ONE legendary Australia fast bowler has paid tribute to another as Jason Gillespie heaped praise on Mitchell Johnson following his retirement from international cricket.
Johnson stepped down after the second Test against New Zealand in Perth after what he called “an incredible ride”.
The 34-year-old was Australia’s fourth-highest wicket-taker in Tests, with 313 from 73 games, and he also captured 239 one-day international wickets.
Gillespie, the Yorkshire first team coach who remains Australia’s seventh-highest wicket-taker in Tests with 259, described Johnson as “a fantastic servant to Australian cricket and a man who deserves to have great words spoken about him”.
Gillespie also pinpointed perhaps the most pertinent statistic of all - Johnson’s strike-rate of 51.1.
“It’s testament to Mitchell and the type of bowler he was that he had the best strike-rate of any Australian bowler who has got over 150 Test wickets,” said Gillespie, whose own strike-rate was 54.9.
“You look at guys like Shane Warne, Glenn McGrath, Brett Lee - he’s got a better strike-rate than all of them.
“Mitchell was a massive weapon for Australia, and he’s a really nice lad too.
“He’s a terrific bloke and softly-spoken, but he’s also fiercely competitive, which partly explains why he was so successful.”
Amid the avalanche of acclaim that has poured in for Johnson, one attribute has been cited above all others - his electrifying pace.
For all the heart-felt good wishes in the last few hours from team-mates and opponents - not least from the New Zealand fielders at the WACA, who gave him a guard of honour - batsmen would not be human if, deep down, they were not glad to see the back of him, even if Johnson himself felt that his powers were starting to wane with advancing years.
Johnson famously terrorised England in the 2013-14 Ashes series - his return of 37 wickets in the five Tests at 13.97 was key to Australia’s 5-0 triumph and an enduring monument to his menace.
But Gillespie stressed there was much more to Johnson’s armoury than searing speed, with the bowler possessing many qualities.
“It’s easy to talk about the raw pace, but it would be foolish to say that was the only reason he was so successful,” said Gillespie.
“Yes, the raw pace certainly helped, but Mitchell was a very skilful bowler and I know from my own experience of facing him that he was really difficult to pick up with his slingy action.
“Because of that action, the ball came out unusually, and not many bowlers of his type can move the ball away from right-handers and also into left-handers.
“He was unusual in that regard, and he possessed skills that not many batsmen have to deal with.”
Gillespie also emphasised Johnson’s versatility.
“I wouldn’t underestimate some of the old ball work that he did either,” he added.
“He’d come around the wicket and angle it into the right-hander, and, with movement, the ball would then straighten, which became a very challenging delivery to face.
“When Mitchell got his wrist position right, his ability to bring the ball back into the right-hander was almost like a natural variation, and because the batsman wasn’t sure when it would swing, it made him even more dangerous.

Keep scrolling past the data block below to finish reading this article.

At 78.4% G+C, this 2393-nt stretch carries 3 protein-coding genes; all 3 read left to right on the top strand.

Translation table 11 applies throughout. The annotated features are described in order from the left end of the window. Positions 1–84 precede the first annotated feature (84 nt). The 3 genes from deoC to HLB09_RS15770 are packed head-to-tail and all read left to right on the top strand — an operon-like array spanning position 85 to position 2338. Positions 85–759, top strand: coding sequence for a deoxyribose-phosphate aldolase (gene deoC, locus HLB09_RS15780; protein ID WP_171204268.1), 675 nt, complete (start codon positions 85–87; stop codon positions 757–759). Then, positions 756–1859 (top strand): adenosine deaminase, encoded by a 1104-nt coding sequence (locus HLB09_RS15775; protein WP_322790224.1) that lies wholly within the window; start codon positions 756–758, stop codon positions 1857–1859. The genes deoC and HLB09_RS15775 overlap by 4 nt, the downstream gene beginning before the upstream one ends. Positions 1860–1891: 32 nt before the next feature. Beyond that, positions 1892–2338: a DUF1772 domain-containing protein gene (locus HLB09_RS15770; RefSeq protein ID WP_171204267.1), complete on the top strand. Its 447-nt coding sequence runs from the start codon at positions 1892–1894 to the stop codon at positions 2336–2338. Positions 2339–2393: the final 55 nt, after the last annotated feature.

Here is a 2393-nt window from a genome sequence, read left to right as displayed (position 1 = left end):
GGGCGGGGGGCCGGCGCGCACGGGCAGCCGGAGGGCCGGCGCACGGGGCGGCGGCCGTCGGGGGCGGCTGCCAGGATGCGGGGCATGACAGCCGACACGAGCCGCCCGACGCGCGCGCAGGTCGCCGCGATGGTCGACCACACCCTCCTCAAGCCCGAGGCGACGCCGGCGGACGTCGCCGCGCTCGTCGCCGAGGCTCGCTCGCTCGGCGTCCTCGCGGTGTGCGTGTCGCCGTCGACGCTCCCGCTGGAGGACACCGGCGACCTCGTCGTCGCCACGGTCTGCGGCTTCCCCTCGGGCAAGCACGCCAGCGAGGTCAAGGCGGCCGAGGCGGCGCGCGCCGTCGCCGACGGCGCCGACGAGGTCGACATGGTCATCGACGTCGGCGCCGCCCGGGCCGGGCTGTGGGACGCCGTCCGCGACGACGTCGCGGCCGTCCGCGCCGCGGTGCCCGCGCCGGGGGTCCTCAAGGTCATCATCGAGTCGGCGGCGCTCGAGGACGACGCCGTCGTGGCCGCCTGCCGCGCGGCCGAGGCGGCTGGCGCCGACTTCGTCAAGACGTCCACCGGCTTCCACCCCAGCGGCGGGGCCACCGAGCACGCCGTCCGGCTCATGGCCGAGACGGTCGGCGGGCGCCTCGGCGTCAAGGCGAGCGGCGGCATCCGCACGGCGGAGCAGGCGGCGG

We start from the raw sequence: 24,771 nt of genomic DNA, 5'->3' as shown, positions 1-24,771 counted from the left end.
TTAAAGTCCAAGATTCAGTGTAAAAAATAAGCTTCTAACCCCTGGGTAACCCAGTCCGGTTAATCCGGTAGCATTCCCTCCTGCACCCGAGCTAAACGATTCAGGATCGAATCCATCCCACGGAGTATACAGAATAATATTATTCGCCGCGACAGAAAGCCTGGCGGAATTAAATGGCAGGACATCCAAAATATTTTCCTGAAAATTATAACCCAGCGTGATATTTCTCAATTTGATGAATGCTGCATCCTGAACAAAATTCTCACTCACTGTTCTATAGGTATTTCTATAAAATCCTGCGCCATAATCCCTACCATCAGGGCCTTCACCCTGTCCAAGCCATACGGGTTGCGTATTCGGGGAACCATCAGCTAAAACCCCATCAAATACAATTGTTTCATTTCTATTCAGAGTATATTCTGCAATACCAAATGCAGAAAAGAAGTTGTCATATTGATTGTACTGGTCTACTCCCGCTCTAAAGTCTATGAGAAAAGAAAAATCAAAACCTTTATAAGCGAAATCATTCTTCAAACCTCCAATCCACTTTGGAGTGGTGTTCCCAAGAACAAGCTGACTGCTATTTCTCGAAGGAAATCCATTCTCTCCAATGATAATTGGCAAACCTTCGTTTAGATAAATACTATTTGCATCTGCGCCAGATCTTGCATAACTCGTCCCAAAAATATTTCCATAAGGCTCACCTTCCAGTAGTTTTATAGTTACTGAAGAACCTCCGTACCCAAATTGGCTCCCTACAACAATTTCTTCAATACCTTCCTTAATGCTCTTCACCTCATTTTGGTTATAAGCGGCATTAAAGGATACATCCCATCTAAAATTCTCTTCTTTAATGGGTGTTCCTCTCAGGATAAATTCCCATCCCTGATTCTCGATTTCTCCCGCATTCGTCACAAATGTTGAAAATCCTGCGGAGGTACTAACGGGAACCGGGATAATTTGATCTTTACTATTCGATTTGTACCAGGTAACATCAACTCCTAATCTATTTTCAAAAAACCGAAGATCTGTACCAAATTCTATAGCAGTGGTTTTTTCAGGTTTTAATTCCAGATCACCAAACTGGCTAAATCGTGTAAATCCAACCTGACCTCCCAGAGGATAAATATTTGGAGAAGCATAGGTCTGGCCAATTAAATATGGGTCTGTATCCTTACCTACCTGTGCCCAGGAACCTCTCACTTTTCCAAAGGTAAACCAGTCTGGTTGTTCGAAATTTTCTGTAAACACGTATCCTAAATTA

“All of a sudden, a batsman would get a 95mph peach of a delivery that he couldn’t do anything about.”
As well as heralding Johnson’s cricketing skill, Gillespie highlighted Johnson’s mental strength.
That was emphasised by the way the bowler fought back from the 2009 and 2010/11 Ashes series, when he became a prime target for the Barmy Army as his form and confidence suffered on occasions.
“Mitch got absolutely hammered by the crowds in the ‘09 Ashes and admitted there were times when he let criticism get to him, which is why his subsequent reaction was so impressive,” said Gillespie.
“It would have been very easy for him to go, ‘Oh, it’s not fair’, and blame everyone else, but he just took it on the chin and went, ‘You know what, I’m better than this, I’ll learn from this and I’ll move on.’
“He had a bit of a laugh with it all and became a bit of a fan favourite towards the end of his career, because of his excellent attitude.
“The English crowds gave him some stick and he was always seen as a bit of a pantomime villain, but there was genuine respect there as well which came from longevity in the game and the way in which he conducted himself.”
Johnson certainly came a long way since bursting on the scene as a teenager under the watchful gaze of former Australia fast bowler Dennis Lillee, his mentor.
“I remember when Dennis Lillee first saw him bowl,” said Gillespie.
“Dennis watched him bowl for two minutes in the nets up in Townsville as a 16-year-old and said, ‘This kid will take 300 Test wickets’.
“Dennis recommended him straight into the Australian U-19 side, and the rest is history.
“The prophecy from the great man proved correct.”
Johnson will be hard to replace in the Australian team but Gillespie is unconcerned.
“Australia has got some good bowling stocks,” he said.
“I really like what I see.
“There’s some exciting talent there, and I’m looking forward to seeing the guys do well in the next few years.
“Mitchell will be very tough to replace, there’s no doubt about that, but someone will come through - they always do.”